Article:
Optical Choppers and Optical Shutters Information

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Optical choppers are mechanical or electronic devices that pass then interrupt a beam of light for a known brief interval.  Optical shutters, by contrast, are mechanical or electronic devices used to control the amount of time that a light sensitive material is exposed to radiation.  Technologies used for optical choppers and optical shutters include liquid crystals, rotating shutters, tuning forks, etc.


Optical choppers and optical shutters are in several configurations: variable frequency rotating disks, fixed frequency tuning fork choppers, and optical shutters.

Rotating Disk Optical Choppers

Rotating disk optical choppers are used in situations where frequency, aperture size, or mark/space ratios (duty cycle) are variable. The variable frequency rotating disks resemble small fans.  They have a slotted disk mounted on a motor head, and can be used at a variety of frequencies by adjusting the motor speed.  An optical switch senses disk position and provides a reference output to automatically adjust the chopping frequency.  The entire device is often connected to an external signal so that the optical chopper maintains the same speed and frequency as the system in which it is placed.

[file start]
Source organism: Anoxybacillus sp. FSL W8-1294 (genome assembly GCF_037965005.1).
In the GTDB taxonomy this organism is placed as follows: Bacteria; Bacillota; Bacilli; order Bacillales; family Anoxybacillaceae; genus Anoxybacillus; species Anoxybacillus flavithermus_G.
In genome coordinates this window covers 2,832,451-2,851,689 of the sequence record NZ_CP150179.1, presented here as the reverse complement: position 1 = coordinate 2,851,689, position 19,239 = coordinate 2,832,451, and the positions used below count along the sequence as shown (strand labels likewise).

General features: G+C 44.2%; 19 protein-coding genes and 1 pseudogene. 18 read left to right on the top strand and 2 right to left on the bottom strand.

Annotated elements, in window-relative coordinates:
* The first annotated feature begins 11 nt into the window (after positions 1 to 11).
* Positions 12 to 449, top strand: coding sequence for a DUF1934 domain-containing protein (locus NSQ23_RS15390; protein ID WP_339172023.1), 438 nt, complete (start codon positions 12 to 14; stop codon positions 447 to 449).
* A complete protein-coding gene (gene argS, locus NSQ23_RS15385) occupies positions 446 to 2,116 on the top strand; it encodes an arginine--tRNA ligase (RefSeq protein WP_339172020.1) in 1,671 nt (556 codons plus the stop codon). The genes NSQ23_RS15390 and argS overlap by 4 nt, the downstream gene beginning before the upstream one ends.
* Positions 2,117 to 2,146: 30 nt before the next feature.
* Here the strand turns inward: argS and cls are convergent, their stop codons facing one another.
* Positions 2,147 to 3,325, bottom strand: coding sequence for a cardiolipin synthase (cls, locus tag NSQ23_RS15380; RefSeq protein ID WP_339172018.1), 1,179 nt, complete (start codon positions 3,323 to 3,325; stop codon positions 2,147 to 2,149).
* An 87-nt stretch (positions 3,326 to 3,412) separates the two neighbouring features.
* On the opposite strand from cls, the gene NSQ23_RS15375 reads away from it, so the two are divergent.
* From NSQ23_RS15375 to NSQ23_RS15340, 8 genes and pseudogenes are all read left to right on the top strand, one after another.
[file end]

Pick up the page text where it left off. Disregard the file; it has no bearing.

Tuning Fork Choppers

Tuning fork choppers, also called resonant choppers, are appropriate for optical chopping when a single known fixed frequency is desired and small size is require, or long life needed.  Tuning fork optical choppers resemble musical tuning forks with small vanes mounted on the tines.  They vibrate in response to an AC signal at a specific resonant frequency.  Their vibration occurs at a frequency fixed by the mechanics of the structure.  Fork optical choppers are extremely durable and have no wearing parts.  As a result they are often used in high acceleration and vibration applications, in which they provide a long service life. Tuning fork optical choppers are versatile and are usable at extreme temperature or in a vacuum.

Optical Shutters

Optical shutters differ from optical choppers in that they are not limited to a simple periodic on-off cycle.  They follow an arbitrary, varying pattern of openings and closings.  Optical shutters are useful for low frequency chopping, particularly when slow behavior is desired. Optical shutters respond to a TTL input waveform.  When the single vane mounted behind the aperture receives a signal, it moves; either opening or closing the aperture. The vane can be stopped in either the open or closed position. 

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